- To avoid the invisibility effect, it’s a good idea to take advantage of the user’s onboarding sequences, always in a judicious manner. Because that is the highest moment of our potential customer’s attention towards us. For example, he wants at all costs to download a template that we propose to manage the household economy. He gives us his email address: we send him the requested resource via email and with a click, he can access it (if he risks ending up in Spam we warn him so that he comes wisely to fish us from the graveyard of offers, giving us automatically a pinch of authority in more). Afterward, we send a thank you email where we propose to send him, NEVER frequently, a weekly vademecum on home saving. In this case, he will have to express his preferences on the specific topics or on the frequency with which to receive updates. We will know something more about this person, the person will be able to personalize his experience and the authority of his message will allow it to settle and retain our user over time. Now I’m simplifying and exemplifying, but that’s pretty much how this kind of dynamic works.
- Don’t buy lists from third parties: it’s not illegal, but it’s pretty much suicide from a performance standpoint for your contact list, as well as becoming a wonderful three-lane highway to any email provider’s spam box.
How do I grow my contact list if I can’t cheat?
By providing relevant, valuable, and engaging content, of course. This is the hardest part of all but also the part that honestly works best. Except, of course, it’s not enough if we don’t develop the touchpoints we have with the customer as a tool to capture relevant leads and information.
Jessica Best makes a fair preamble about avoiding malpractices like list buying or email harvesting because the first step in building your list is to ensure its health. Second, she explains the 4 principles on which to base your form acquisition strategy:
4. Progressive Profiling
The key aspect is to engage users where we meet them: whether it’s on the website, a coupon we issue, the receipt of our order at the bar, a sign posted in the cockpit of our cab. We present the value of our newsletter and the publication of exclusive content only for those who choose that channel.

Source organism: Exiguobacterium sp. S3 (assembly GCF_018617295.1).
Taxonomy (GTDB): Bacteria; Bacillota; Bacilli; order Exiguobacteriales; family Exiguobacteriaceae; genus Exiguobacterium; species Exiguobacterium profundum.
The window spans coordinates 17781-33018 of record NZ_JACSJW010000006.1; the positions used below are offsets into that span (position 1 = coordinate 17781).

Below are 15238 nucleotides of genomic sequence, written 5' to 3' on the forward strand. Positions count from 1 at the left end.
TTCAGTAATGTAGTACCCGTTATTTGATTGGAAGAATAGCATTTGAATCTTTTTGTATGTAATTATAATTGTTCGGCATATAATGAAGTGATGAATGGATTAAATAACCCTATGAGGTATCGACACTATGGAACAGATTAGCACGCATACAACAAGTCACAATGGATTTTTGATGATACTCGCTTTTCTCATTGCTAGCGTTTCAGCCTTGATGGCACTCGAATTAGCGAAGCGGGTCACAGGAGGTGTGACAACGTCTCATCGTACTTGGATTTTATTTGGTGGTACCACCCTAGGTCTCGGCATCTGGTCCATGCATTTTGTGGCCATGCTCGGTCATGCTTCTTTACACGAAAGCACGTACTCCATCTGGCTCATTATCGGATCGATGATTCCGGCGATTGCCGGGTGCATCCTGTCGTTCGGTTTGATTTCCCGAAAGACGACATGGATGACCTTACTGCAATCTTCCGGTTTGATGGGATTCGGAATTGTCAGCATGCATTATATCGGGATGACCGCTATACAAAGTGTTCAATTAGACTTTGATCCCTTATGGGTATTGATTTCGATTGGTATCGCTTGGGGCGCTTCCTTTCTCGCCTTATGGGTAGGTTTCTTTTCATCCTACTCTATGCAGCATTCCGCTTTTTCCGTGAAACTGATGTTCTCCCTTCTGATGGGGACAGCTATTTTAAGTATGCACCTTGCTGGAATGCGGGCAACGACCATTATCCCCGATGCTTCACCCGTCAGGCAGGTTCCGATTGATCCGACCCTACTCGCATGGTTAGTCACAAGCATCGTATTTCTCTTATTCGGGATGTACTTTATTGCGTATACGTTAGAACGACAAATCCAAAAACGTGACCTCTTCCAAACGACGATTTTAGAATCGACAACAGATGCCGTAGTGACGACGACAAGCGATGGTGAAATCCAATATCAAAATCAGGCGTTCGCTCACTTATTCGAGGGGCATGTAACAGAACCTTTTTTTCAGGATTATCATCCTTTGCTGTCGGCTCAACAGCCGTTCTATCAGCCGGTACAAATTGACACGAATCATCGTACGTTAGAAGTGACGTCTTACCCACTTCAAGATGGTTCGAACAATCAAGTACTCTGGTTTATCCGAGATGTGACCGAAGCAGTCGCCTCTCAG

What if you have some extra cash to grow your list? Involve a partner, for example, editorial, that has a clean database and in line with your expectations and propose the publication of content that points to your landing page. Nowadays providers are becoming more jealous of their lists and prefer to provide you only lists of leads against the production of content and economic compensation. But a deal is always struck so you can gain some of their authority and visibility.
Okay, but why are you telling me all this?
This post is the result of a nice training opportunity that happened to me with a bit of luck. On Linkedin, I follow the marketing agency MOCA by Marco Ziero (because they have a nice newsletter, very useful and a way of perceiving marketing that convinces me). From there I saw that some accounts had obtained online certifications from a portal unknown to me. After visiting the site for a few minutes I was already suffering from that strong complex of “I’d like to but I can’t”. To my surprise, without believing it too much, I got a scholarship from CXL Institute, the Academy founded by Peep Laja. It’s a reality that brings together many marketers that I have respected and followed for a long time, with very practical courses. There remains the challenge of being able to transform the practical knowledge developed by professionals operating in an Anglo-Saxon context, a bit different from ours, and apply it in the Italian context, which has its roots in very different assumptions.
Wish me good luck!